Last updated: February 17. 2013 12:22AM - 746 Views

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WILKES-BARRE – What council did at Thursday night's meeting was not the issue for residents. What the elected officials and the city have not been doing, however, drew complaints.

Council approved the first reading of an ordinance to allow downtown residents to park at meters during certain times without being ticketed. The fee would be $150 annually for a permit.

Council approved the sale of surplus vehicles at an Oct. 6 auction to be held by L.A.G. Auctions of Dupont.

The five-member panel also approved a $13,999 purchase of fire hose dryer from Susquehanna Fire Equipment of Dewart, a $350,632 contract with Popple Construction Inc. of Laflin for a street project and the installation of energy efficient windows for the city fire department headquarters at a cost of $17,750 by low bidder Northeast Window Inc. of Pittston.

But for most of the hour-long meeting residents wanted answers about flags, crumbling walls, the placement of stop signs at a dangerous intersection and the city's contract with LAG Towing Inc., which is not affiliated with the auction company.

Jim Walsh passed out small American flags and demanded answers why the city was not placing flags on the streets during patriotic holidays.

Councilman George Brown supported Walsh's efforts. "I don't know where we'd get the money to do that," Brown said.

"You can set up a flag fund," Walsh replied.

Carl Lisowski of Oliver Street and John Kempka of Court Street have been dealing with the safety hazards of crumbling walls endangering their properties for years.

Like Walsh they were told the city does not have the funds to repair the walls.

"We are constantly looking for money to address that," Attilio "Butch" Frati, director of operations for the city told Lisowski.

Frati informed Kempka it would take $276,000 to fix the wall and widen the road near his house.

The city had money from Liquid Fuels Tax to do the work but chose to repair walls along creeks where there was a greater danger to property, Frati said.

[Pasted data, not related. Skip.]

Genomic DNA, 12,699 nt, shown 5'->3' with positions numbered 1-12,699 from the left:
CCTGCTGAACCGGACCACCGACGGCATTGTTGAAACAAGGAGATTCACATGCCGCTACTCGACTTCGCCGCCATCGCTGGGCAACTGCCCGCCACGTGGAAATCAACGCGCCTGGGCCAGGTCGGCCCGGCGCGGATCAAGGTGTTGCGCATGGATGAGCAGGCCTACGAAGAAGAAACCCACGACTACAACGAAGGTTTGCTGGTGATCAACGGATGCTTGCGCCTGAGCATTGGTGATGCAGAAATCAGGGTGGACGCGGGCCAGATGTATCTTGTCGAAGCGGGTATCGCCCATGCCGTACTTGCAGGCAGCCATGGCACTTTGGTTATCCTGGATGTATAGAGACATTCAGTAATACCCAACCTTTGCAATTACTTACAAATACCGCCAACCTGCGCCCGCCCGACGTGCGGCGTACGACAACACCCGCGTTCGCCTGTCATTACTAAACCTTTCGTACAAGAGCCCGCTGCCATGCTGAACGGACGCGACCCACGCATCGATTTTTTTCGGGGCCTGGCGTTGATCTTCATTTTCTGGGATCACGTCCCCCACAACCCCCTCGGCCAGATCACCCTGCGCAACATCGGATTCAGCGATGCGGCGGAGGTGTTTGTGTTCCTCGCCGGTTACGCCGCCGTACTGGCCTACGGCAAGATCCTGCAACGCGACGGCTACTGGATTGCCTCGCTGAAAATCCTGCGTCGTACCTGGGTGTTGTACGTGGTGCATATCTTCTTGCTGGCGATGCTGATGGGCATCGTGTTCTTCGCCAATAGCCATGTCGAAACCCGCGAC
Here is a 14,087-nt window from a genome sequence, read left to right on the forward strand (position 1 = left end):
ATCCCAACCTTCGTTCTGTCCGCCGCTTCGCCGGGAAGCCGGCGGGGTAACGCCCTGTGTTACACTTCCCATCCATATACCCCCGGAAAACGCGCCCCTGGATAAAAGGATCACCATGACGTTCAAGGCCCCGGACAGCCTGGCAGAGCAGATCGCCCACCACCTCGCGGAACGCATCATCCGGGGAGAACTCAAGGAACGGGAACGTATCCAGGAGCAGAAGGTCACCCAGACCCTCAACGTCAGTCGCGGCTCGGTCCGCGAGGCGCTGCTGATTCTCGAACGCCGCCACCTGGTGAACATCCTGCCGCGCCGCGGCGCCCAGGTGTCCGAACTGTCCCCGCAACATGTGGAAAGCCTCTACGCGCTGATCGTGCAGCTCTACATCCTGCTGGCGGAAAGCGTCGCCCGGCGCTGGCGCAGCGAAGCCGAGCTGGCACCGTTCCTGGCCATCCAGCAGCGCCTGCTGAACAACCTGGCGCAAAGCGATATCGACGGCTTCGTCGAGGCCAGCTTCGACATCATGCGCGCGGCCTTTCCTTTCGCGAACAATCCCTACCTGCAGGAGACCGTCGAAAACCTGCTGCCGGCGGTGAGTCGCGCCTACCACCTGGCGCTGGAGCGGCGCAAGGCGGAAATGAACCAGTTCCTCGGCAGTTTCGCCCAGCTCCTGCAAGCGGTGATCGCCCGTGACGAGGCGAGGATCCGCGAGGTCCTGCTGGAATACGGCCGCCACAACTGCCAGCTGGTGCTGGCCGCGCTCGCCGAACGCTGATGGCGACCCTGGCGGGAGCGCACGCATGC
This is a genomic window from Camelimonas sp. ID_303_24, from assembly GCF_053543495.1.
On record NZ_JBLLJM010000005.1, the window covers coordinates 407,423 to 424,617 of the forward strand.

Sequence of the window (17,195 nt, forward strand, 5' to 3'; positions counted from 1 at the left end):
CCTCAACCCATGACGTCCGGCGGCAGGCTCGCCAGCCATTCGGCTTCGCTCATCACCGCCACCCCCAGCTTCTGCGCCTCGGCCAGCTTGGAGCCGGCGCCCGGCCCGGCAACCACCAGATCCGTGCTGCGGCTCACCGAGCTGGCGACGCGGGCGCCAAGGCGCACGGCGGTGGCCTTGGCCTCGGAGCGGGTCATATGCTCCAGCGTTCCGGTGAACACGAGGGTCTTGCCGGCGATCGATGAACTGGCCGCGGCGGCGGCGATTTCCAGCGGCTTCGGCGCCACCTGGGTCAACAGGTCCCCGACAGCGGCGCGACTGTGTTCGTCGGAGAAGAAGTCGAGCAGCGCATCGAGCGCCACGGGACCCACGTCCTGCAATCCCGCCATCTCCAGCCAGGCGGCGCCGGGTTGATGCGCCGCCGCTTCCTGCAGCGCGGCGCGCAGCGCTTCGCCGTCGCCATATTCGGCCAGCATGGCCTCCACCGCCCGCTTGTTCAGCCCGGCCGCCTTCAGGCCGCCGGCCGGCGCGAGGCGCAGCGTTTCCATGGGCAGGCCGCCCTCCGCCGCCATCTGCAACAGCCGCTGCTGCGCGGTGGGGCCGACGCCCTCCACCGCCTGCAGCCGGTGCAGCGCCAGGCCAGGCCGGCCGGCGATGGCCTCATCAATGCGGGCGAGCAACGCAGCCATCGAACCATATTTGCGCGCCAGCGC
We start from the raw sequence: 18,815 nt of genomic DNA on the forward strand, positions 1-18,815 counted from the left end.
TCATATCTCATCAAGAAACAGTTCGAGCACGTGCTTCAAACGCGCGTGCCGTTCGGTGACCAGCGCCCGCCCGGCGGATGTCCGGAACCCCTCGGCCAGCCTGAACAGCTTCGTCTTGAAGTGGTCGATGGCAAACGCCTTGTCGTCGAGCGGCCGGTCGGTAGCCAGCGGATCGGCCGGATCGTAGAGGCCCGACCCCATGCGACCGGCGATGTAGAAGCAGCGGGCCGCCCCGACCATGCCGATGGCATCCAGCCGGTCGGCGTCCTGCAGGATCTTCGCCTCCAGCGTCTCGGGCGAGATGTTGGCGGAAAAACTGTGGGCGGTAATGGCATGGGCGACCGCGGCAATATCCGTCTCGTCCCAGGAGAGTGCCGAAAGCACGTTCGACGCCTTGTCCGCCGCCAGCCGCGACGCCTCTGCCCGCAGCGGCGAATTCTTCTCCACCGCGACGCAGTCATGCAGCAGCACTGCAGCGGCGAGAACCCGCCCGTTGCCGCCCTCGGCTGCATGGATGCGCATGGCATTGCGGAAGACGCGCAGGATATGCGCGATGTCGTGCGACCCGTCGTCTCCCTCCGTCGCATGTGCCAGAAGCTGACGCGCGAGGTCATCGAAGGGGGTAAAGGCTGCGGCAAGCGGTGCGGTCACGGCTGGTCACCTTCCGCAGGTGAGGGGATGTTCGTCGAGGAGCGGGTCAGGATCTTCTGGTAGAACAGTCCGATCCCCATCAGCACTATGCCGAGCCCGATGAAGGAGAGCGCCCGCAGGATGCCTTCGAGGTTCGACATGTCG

Prepared with photographs, documents and a petition signed by 150 people Mark Zavoy made his case for having four stop signs at the intersection of Laurel and Kidder Streets. Laurel Street has two stop signs, but two are needed on Kidder Street due to the number of accidents that have damaged vehicles and property, he said.

The city's traffic commission has denied previous requests for the additional stop signs, he said.

Zavoy drew support from Councilmen Bill Barrett, former city police chief and accident reconstructionist. Barrett said he's been through the intersection and had difficulty pulling out from Laurel Street.

"I think it's a very reasonable request. I think it would make the intersection safer," Barrett said.

Before he was escorted from the fourth-floor council chambers by a police officer at the order of council President Mike Merritt, Mark Robbins played a portion of a song lampooning LAG Towing. Robbins, a critic of LAG, held a cellphone to the microphone at the speaker's table in order for the audience to hear "Grandma got towed by LAG," sung to the melody of the Christmas song "Grandma Got Run Over by a Reindeer."

"This is satire like Saturday Night Live to get publicity," Robbins said after the meeting.

Leo A. Glodzik, owner of the towing company, said he legally obtained the title for the car Robbins referred to in the song.

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